ID Conference: Thomas F. Remington on Democracy and Economic Inequality

Thomas Frederick Remington, Goodrich C. White Professor (Emeritus) of Political Science, Emory University, Senior Research Associate at the Higher School of Economics and Visiting Professor of Government, Harvard University, will give a keynote presentation about the relationships between political and economic inequality at the ID Conference 2020. We have talked to Prof. Remington about his research and expectations for the conference.

ID Conference: Thomas F. Remington on Democracy and Economic Inequality

Photo courtesy of Thomas F. Remington / Harvard University

– What is the topic of your presentation?

 – The theme of the talk will be on the relationship between economic inequality and political inequality. It arises from the research that I have been doing for a number of years and me teaching this course in Harvard University. And I have written a great deal on this. The problem of economic inequality is the one that concerns many countries, certainly the United States and Russia. What I have been trying to do is to show comparisons across the US, Russia, China, and draw comparisons between countries that have very high income inequality and countries, including those in Europe, where the income inequality is less severe. I see income inequality as a great threat to the premise of political equality, which is fundamental to the idea of democracy. I want to show the relationship between economic and political inequality, and then to demonstrate how we need both economic and political explanations for the rise in economic inequality in the US, Russia, China, or anywhere we look, as markets cannot be detached from the political and social environment in which they operate.

I want to demonstrate the consequences of economic inequality. When inequality is very high, the consequences for society are very dire. They erode the cohesion of society, quality of governance, and possibility for equality for people as citizens. I will offer some explanation for why we see these trends towards inequality in almost all countries, but they are more severe in some of them. Also, I will try to relate that to the nature of the economic transition that Russia, China, and the US underwent, which contributed to a deepening of inequality in those countries over the past four decades. And I will compare them to the way in which Germany evolved, first, after the Second World War, when the new architects of the «German economic miracle» were able to bring prosperity that touched everyone without leading to high inequality. And likewise, the German reunification after 1990, answering the question, why there are no oligarchs in East Germany.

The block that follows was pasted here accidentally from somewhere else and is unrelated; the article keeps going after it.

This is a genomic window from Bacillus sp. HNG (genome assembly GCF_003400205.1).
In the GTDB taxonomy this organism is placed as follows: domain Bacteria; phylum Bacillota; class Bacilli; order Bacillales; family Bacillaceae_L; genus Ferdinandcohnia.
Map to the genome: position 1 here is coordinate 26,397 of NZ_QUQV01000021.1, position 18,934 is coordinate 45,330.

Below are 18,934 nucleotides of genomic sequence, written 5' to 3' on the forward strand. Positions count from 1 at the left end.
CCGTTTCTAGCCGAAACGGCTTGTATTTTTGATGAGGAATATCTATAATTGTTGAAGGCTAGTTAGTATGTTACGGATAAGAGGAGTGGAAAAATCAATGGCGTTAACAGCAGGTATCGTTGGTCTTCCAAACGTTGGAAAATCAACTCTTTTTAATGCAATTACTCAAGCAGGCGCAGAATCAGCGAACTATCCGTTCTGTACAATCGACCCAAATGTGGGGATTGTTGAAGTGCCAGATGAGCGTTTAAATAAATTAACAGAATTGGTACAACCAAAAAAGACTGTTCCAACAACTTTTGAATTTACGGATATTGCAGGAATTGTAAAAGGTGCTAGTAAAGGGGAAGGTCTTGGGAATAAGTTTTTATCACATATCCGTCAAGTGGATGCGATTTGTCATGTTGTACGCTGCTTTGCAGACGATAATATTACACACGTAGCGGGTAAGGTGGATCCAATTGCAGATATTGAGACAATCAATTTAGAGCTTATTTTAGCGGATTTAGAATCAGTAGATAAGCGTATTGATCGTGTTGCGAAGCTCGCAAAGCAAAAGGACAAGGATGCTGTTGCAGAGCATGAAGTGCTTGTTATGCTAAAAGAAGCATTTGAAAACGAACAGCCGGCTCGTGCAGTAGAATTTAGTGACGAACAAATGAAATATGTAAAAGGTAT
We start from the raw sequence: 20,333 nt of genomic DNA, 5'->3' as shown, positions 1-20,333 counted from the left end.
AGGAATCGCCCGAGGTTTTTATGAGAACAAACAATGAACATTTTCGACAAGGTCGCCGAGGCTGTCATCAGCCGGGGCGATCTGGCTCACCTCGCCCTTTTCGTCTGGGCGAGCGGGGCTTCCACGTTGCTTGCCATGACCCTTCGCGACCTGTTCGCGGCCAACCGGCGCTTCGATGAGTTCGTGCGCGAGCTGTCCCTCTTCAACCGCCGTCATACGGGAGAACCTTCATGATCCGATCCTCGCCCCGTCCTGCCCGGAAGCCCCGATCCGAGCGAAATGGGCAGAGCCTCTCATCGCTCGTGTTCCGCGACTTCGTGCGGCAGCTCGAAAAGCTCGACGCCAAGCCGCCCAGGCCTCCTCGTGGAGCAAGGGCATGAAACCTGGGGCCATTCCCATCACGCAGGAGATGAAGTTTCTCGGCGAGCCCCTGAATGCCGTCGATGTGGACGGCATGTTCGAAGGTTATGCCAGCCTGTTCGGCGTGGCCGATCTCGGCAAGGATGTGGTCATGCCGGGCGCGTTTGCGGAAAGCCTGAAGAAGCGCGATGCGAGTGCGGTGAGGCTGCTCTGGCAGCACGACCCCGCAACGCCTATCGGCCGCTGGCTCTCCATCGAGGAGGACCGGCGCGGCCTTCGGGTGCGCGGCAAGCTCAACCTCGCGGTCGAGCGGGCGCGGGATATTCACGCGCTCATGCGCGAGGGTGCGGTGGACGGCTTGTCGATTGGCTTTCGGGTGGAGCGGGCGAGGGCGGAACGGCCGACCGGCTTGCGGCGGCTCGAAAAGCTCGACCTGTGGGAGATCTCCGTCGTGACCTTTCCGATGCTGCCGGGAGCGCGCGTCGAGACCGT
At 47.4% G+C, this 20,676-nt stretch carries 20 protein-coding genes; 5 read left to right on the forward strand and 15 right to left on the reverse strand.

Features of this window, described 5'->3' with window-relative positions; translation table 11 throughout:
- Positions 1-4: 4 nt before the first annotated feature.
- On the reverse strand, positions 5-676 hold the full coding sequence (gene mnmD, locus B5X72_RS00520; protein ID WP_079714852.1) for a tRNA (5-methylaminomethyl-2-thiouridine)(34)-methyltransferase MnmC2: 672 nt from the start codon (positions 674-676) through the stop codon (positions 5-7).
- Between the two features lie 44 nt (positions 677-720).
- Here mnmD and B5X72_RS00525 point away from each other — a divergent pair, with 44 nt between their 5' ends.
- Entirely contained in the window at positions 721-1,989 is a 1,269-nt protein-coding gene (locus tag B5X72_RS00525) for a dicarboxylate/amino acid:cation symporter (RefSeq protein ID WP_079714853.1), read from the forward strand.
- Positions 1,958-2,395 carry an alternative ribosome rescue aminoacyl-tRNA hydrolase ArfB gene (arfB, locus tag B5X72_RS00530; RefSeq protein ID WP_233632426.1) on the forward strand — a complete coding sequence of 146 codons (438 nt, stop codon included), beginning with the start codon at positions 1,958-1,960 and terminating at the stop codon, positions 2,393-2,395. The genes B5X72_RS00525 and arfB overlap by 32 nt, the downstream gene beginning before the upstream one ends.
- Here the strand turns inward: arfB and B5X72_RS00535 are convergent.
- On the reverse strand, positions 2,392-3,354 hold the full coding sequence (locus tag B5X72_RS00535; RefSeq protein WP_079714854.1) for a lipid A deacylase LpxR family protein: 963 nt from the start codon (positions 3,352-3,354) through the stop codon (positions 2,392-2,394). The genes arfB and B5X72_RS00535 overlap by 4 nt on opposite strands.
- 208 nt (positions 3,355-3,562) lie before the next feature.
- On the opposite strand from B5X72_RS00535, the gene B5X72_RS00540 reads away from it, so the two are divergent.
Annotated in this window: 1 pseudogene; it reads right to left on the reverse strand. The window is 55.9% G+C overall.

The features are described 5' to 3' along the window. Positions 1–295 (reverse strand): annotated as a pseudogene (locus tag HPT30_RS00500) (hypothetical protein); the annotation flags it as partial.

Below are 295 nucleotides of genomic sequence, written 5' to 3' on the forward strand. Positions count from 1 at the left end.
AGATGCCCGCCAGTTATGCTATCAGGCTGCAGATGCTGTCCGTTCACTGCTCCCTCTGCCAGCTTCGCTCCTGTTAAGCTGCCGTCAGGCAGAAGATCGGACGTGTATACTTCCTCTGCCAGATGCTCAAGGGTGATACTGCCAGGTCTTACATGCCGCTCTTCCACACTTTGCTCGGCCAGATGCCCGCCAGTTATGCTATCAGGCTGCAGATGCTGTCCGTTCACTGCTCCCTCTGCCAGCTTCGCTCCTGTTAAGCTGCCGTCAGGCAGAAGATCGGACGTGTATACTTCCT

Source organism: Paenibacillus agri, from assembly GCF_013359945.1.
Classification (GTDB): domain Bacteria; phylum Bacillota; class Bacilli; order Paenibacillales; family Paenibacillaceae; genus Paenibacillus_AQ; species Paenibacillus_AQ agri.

– What, in your opinion, are the major global trends of economic and social inequality nowadays?

– What we are seeing is that after a period in which inequality widened between the rich countries and poor countries, we are returning to an era when inequality within countries is widening. We see that if we look at indices of inequality. Even if certain differences in the average income are narrowing in average inequality across countries globally, mainly because average incomes in China or India have come up pretty rapidly, differences within countries are widening. So, by some measures, we can say, some dimensions of global inequality are narrowing, and some are increasing.

– Are the patterns of inequality changing due to the current pandemic?

 – Both globally and within countries we see a close interrelationship between the pandemic and inequality. Countries that have had deeper inequality have had a much worse experience with the pandemic, because it has affected those who are the least able to protect themselves and get medical help. Frequently these are the people in poorer communities, people who are living in very crowded households and neighborhoods. In countries such as the US and Brazil, the public health care system is very weak and unequally distributed. In these countries, and to some degree it applies to Russia and India as well, inequality has exacerbated the inequality of COVID.

At the same time, the pandemic has exacerbated inequality because it has affected most those who have the fewest advantages or privileges in the economic system. In the US, for example, people who are able to work have more or less gotten back to normal levels of employment. But people who cannot work from home – workers in hospitals, bus drivers, workers in construction services – are more subject to infection.

 So, the pandemic has exacerbated inequality, just as inequality has exacerbated COVID. I would say that the pandemic globally and within countries has exposed the very severe consequences for our common life of inequality.

 – What are your expectations from the Conference, and what is your opinion on the online conference format?

 – In my experience, the fact that all our meetings have moved online has had both positive and negative consequences. There are certainly some aspects of a live in-person event which are very precious and valuable, which we cherish, including the ability to establish some social connection to other people. And we miss that and lose a great deal of that communication. The positive side is that these meetings that are held remotely are allowing much wider participation. The conference will be able to include some people who may not be able to attend in person. In some ways, participation will be wider and richer as a result of that.

 Interview by Angelina Silaeva